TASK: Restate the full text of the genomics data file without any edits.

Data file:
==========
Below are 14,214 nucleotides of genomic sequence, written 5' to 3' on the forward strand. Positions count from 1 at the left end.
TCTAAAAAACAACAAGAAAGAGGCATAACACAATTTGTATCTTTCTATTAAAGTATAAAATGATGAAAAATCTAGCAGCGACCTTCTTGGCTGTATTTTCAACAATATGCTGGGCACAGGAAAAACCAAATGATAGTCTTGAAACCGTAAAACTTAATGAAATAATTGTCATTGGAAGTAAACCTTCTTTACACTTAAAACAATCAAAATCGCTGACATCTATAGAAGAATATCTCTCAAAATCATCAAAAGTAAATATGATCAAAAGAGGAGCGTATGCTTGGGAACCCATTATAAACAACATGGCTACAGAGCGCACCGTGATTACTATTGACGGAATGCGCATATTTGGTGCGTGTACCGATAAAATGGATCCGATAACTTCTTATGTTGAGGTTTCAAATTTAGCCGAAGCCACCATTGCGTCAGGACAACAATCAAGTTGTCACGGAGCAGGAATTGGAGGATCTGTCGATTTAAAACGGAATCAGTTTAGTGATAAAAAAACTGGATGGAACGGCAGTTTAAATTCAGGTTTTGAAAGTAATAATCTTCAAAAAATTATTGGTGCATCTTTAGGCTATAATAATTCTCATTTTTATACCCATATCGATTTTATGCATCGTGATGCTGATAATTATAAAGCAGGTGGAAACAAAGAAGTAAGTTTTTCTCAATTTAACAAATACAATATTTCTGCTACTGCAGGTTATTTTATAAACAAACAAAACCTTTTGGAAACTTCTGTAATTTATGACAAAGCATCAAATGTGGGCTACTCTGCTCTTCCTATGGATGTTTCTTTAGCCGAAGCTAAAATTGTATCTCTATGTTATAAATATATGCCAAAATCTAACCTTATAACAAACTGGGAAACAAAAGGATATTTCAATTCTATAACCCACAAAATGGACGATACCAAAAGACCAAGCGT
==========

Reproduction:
Below are 14,214 nucleotides of genomic sequence, written 5' to 3' on the forward strand. Positions count from 1 at the left end.
TCTAAAAAACAACAAGAAAGAGGCATAACACAATTTGTATCTTTCTATTAAAGTATAAAATGATGAAAAATCTAGCAGCGACCTTCTTGGCTGTATTTTCAACAATATGCTGGGCACAGGAAAAACCAAATGATAGTCTTGAAACCGTAAAACTTAATGAAATAATTGTCATTGGAAGTAAACCTTCTTTACACTTAAAACAATCAAAATCGCTGACATCTATAGAAGAATATCTCTCAAAATCATCAAAAGTAAATATGATCAAAAGAGGAGCGTATGCTTGGGAACCCATTATAAACAACATGGCTACAGAGCGCACCGTGATTACTATTGACGGAATGCGCATATTTGGTGCGTGTACCGATAAAATGGATCCGATAACTTCTTATGTTGAGGTTTCAAATTTAGCCGAAGCCACCATTGCGTCAGGACAACAATCAAGTTGTCACGGAGCAGGAATTGGAGGATCTGTCGATTTAAAACGGAATCAGTTTAGTGATAAAAAAACTGGATGGAACGGCAGTTTAAATTCAGGTTTTGAAAGTAATAATCTTCAAAAAATTATTGGTGCATCTTTAGGCTATAATAATTCTCATTTTTATACCCATATCGATTTTATGCATCGTGATGCTGATAATTATAAAGCAGGTGGAAACAAAGAAGTAAGTTTTTCTCAATTTAACAAATACAATATTTCTGCTACTGCAGGTTATTTTATAAACAAACAAAACCTTTTGGAAACTTCTGTAATTTATGACAAAGCATCAAATGTGGGCTACTCTGCTCTTCCTATGGATGTTTCTTTAGCCGAAGCTAAAATTGTATCTCTATGTTATAAATATATGCCAAAATCTAACCTTATAACAAACTGGGAAACAAAAGGATATTTCAATTCTATAACCCACAAAATGGACGATACCAAAAGACCAAGCGT